Down With Downtime

November 23, 2008 by  
Filed under Child Development

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With today’s busy mind-set, many parents are finding themselves over-whelmed with chores, errands, jobs and children.

Families have too much to do, too many demands and way too much stimuli over-loading their senses.

It can be so overwhelming, it’s nice to take a moment or two to do nothing. And while you’re at it, give your baby or toddler a little down time, too.

Although studies say stimulation is critical to the development of infants and toddlers, fact is, research also shows it is just as beneficial for babies to do nothing at all.

“Overstimulated children tend to become anxious children,” said Dr. Vicki Panaccione, child psychologist in Melbourne. “That’s because there is so much coming at them and their little nervous systems can only handle so much.”

These anxious children may be afraid to venture out into the world because they see it as a scary place that bombards them with stimuli.

“And I want to stress to parents that these issues can directly impact their children’s development as they get older,” Panaccione said.

As simple as it sounds, giving a baby or toddler down time can be a tough achievement. A parent’s desire to boost intellectual growth is fueled by an industry of baby-friendly learning tools: books, puzzles, specialized toys, CDs and videotapes.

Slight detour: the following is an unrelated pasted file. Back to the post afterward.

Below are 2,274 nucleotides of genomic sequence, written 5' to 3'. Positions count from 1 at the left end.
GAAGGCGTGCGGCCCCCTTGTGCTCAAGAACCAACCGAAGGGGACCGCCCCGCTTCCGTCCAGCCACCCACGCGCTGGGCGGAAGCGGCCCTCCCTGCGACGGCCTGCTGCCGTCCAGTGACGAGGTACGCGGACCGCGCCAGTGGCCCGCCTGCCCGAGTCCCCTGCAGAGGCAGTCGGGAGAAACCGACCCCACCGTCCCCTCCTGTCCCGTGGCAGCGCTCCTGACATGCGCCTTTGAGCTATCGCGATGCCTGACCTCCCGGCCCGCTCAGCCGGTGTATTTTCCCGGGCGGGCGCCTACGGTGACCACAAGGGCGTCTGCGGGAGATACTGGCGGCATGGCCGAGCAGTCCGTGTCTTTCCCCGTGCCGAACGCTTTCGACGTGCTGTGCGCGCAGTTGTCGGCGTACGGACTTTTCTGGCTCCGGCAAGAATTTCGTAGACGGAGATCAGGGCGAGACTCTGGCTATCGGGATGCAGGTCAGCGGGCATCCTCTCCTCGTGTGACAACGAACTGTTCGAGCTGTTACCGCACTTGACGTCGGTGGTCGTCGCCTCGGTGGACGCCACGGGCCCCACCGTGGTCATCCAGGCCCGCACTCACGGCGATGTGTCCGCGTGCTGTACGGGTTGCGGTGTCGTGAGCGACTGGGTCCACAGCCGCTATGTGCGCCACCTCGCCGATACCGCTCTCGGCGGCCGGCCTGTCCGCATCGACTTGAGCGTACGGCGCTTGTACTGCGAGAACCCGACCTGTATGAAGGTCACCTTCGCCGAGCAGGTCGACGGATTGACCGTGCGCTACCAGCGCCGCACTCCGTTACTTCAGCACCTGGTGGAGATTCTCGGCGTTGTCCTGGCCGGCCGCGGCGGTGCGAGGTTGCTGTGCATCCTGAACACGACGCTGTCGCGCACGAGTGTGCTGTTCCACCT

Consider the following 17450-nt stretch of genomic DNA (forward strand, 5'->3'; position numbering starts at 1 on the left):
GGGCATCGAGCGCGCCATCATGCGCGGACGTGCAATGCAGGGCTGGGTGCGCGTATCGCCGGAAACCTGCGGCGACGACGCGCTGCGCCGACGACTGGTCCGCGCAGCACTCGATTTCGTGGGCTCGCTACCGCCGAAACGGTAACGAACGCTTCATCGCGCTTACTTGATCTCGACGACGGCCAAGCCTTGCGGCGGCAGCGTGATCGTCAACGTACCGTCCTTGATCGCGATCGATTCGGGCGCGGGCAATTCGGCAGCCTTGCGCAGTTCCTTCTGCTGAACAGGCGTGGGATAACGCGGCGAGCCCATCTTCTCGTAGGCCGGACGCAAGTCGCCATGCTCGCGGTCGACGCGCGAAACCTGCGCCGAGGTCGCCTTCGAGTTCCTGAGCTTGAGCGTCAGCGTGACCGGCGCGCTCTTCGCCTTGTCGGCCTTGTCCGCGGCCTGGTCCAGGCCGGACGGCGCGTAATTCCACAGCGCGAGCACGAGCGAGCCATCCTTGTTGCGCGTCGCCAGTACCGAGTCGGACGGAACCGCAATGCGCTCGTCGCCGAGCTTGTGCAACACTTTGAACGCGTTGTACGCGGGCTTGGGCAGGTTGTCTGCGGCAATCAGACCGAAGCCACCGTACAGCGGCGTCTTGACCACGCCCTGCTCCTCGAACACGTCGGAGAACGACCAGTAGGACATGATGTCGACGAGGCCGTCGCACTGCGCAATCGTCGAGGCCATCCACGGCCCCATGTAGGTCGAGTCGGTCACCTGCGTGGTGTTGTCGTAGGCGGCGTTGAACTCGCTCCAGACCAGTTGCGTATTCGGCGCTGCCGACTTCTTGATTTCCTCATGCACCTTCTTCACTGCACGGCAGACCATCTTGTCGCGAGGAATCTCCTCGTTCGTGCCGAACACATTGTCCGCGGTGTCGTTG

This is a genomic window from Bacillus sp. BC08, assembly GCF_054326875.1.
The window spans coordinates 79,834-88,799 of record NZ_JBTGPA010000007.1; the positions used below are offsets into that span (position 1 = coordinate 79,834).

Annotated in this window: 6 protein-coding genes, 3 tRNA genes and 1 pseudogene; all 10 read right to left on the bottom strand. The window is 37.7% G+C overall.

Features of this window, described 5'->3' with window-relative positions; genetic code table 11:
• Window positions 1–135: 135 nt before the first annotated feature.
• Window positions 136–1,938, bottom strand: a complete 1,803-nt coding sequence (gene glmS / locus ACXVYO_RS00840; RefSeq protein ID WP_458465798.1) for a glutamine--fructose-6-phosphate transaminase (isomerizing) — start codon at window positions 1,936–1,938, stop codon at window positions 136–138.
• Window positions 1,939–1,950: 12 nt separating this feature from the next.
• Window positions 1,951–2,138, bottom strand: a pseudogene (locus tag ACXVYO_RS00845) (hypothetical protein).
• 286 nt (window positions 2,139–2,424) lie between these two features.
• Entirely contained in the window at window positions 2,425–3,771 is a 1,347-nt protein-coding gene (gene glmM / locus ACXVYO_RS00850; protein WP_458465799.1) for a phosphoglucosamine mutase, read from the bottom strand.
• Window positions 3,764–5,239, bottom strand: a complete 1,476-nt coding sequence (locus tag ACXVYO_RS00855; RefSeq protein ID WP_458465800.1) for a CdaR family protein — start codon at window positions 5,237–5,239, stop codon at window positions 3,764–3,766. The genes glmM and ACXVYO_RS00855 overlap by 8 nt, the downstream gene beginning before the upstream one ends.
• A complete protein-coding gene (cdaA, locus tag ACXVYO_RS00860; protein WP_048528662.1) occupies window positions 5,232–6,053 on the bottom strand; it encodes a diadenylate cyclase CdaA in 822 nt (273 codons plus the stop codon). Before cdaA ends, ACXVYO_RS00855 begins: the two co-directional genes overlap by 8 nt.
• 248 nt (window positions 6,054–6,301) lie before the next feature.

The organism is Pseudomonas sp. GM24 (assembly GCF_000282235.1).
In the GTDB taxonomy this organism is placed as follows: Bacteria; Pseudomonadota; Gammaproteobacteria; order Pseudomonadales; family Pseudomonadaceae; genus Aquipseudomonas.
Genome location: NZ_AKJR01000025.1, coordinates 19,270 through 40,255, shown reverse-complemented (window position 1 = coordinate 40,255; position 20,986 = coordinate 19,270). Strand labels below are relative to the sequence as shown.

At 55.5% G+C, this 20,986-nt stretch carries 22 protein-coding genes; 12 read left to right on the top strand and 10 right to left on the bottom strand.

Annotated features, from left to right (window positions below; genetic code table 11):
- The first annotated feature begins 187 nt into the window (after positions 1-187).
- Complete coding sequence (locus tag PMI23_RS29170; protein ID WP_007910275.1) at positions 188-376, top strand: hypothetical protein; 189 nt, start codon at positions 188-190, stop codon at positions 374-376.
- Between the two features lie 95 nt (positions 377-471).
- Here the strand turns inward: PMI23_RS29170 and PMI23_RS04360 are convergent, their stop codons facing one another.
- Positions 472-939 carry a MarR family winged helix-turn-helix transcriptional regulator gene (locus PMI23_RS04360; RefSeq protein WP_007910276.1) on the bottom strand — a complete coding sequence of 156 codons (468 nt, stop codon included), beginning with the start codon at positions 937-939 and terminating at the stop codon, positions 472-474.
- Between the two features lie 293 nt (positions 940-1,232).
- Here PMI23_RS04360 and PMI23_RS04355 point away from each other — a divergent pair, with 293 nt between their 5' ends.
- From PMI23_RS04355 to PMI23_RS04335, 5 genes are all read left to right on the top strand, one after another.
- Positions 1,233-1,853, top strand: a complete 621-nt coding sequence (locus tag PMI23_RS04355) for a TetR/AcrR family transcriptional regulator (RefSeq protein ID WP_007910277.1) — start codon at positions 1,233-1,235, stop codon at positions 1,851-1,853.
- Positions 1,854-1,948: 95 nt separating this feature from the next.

“There is so much out there, and everyone wants to give his or her child the best advantage they can,” Panaccione said. “Those things are good within reason, but it should be in proportions to allowing kids time to explore on their own.”

In short, many experts agree babies need quiet time to rest their bodies and minds. They also note it’s when babies aren’t engaged in structured activities that real learning, such as use of imagination and creativity, begins.

Sidebar: Help babies downshift

Local experts agree that babies and toddlers need stimulation, but they also need solitude and unstructured activities. Here are tips to help babies downshift:

• Take the cue. When babies experience stimulation overload, they cry, become fussy, get rigid, shut down or squirm.
• Understand a quiet baby isn’t necessarily a bored baby. Many babies are content to be by themselves in a playpen, swing or crib, as long as they know you are nearby. However, never leave a baby or toddler unattended.
• Basic items around the house, such as an empty box, can provide a chance for quiet play and encourage creativity.
• Downtime doesn’t have to involve a nap, but should provide an opportunity for relaxation and solitude.
• Be patient. For example, don’t rush in as soon as the baby awakens. This extra quiet time may encourage him to play with a nearby toy or discover his feet and fingers.
• Turn off loud noise and other distractions, such as lights.

As published in Florida Today.
Florida Today

© MMVI Vicki Panaccione, Ph.D.

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